I want to limit myself now to this question: If meme theory were true, if there were such things as discrete, mappable gene-like memes colonizing our minds, how could we tell? How can we know that our thoughts and values, whatever they may be, are really our thoughts and values, and not the duplicitous effect of some kind of parasitic infection? How can we effectively protect ourselves from “bad” memes, when the whole strategy of bad memes is to appear to be good?
To explore the answer, I interrogate our parasitized ant. What might the perception of a zombie ant be as it dutifully climbs a blade of grass to await mastication? How might she understand her strange and deviant mission? Would she, for example, feel guilty for abandoning the important tasks of the hive, but remain impelled to climb the grass-stalk all the same by some quasi-instinctual engine–like a gambling addict skulking shame-faced to the casino? Or might she feel something like glory in fulfilling a higher purpose than was selected for the normal members of the community, much as a human martyr might feel?
The ant remains mute, but in any case, we who observe the ant’s attempts at self-reflection and rationalization, privy as we are to the true reason for its climb–a hijacked nervous system–would have to call such reflections pointless, since the very apparatus of reflection has been usurped by an outside agent with plans of its own.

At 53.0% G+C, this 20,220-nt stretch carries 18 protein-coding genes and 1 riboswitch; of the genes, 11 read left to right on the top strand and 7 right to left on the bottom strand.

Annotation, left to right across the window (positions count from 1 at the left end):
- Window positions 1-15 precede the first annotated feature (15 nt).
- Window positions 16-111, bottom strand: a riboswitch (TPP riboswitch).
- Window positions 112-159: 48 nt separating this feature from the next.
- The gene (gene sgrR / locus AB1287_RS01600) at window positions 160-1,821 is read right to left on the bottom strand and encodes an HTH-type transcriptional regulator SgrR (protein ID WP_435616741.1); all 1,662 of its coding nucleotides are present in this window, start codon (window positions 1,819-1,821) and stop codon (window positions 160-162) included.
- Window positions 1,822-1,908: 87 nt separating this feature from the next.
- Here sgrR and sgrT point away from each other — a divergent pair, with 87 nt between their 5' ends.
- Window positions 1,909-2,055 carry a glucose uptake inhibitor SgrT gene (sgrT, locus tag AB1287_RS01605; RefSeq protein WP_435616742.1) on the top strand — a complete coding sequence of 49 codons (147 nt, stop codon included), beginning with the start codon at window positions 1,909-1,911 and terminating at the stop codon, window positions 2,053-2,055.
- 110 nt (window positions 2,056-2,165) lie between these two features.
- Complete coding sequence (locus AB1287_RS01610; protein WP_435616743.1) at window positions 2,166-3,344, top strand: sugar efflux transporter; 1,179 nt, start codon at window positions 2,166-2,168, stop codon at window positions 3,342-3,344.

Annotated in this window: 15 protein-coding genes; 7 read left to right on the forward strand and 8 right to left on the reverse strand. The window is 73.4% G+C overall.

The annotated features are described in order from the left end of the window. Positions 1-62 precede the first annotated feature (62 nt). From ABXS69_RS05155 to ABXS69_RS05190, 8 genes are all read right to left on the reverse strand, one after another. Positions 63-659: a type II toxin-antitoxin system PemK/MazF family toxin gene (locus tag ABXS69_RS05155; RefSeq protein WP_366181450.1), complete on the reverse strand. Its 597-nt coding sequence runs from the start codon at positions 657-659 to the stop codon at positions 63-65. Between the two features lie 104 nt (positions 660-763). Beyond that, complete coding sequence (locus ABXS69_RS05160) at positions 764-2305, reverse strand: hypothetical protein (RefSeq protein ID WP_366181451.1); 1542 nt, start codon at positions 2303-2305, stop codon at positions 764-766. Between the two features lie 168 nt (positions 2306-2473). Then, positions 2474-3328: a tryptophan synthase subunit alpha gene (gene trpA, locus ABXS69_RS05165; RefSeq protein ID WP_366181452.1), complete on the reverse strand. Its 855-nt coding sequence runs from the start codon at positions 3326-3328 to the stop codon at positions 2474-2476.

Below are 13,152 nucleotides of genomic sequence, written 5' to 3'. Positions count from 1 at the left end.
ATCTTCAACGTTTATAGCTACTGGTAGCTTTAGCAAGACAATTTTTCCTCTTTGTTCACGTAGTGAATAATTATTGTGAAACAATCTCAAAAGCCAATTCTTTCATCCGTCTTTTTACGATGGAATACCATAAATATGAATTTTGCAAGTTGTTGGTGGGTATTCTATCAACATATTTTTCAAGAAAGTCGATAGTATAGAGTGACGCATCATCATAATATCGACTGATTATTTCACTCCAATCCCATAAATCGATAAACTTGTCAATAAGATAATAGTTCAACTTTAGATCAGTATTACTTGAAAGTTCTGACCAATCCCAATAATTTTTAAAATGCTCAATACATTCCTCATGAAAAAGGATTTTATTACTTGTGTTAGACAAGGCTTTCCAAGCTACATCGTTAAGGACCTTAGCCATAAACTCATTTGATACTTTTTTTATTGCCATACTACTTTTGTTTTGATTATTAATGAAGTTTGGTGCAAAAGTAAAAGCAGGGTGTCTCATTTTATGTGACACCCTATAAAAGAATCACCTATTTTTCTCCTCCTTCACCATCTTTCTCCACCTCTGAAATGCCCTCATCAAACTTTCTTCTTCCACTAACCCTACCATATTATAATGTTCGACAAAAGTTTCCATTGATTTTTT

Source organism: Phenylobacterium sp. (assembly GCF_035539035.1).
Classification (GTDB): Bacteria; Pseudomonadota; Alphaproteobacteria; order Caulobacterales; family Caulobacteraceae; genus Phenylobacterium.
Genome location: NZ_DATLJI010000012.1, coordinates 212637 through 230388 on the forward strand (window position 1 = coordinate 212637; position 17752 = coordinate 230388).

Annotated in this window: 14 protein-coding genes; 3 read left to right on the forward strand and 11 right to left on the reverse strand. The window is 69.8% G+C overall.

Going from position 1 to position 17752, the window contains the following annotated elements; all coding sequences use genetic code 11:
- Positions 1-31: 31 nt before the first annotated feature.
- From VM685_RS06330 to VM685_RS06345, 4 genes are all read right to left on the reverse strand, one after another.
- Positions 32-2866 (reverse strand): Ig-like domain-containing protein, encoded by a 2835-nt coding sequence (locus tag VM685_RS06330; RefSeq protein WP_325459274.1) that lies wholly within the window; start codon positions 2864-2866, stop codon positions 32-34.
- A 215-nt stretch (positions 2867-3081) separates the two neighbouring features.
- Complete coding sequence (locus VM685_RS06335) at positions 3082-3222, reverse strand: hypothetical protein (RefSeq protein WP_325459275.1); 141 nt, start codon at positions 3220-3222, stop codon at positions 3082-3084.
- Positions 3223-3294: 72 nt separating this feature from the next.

I don’t imagine meme advocates would have any problem with this thought fable, as far as it goes. Dan Dennett, in his 2006 book on the etiology of belief, Breaking The Spell, acknowledges that many religious people go seemingly freely and gladly toward fates that strike outside observers as absurd, just as the zombie ant seems to do. The trouble arises when we exit the metaphor and ask, in the case of humanity in general, who is equipped to act as the “outside” observer? Who has the perspective to say definitively that any of us is or is not foolishly pursuing an absurd fate? Having analogized human belief about our own motives to the poor, deluded zombie ant, on what foundation can we say we truly understand any of our thoughts or actions at all?
Dennett’s answer is that rational inquiry and the scientific method can evaluate various beliefs and behaviors and demonstrate which ones are left wanting. His entire project in Breaking the Spell is an appeal to open up allegedly “sacred” beliefs and practices to scientific investigation, so we can know if they make any sense or not, or have any good in them at all, rather than relying on custom or faith, which are far more prone to self-deception.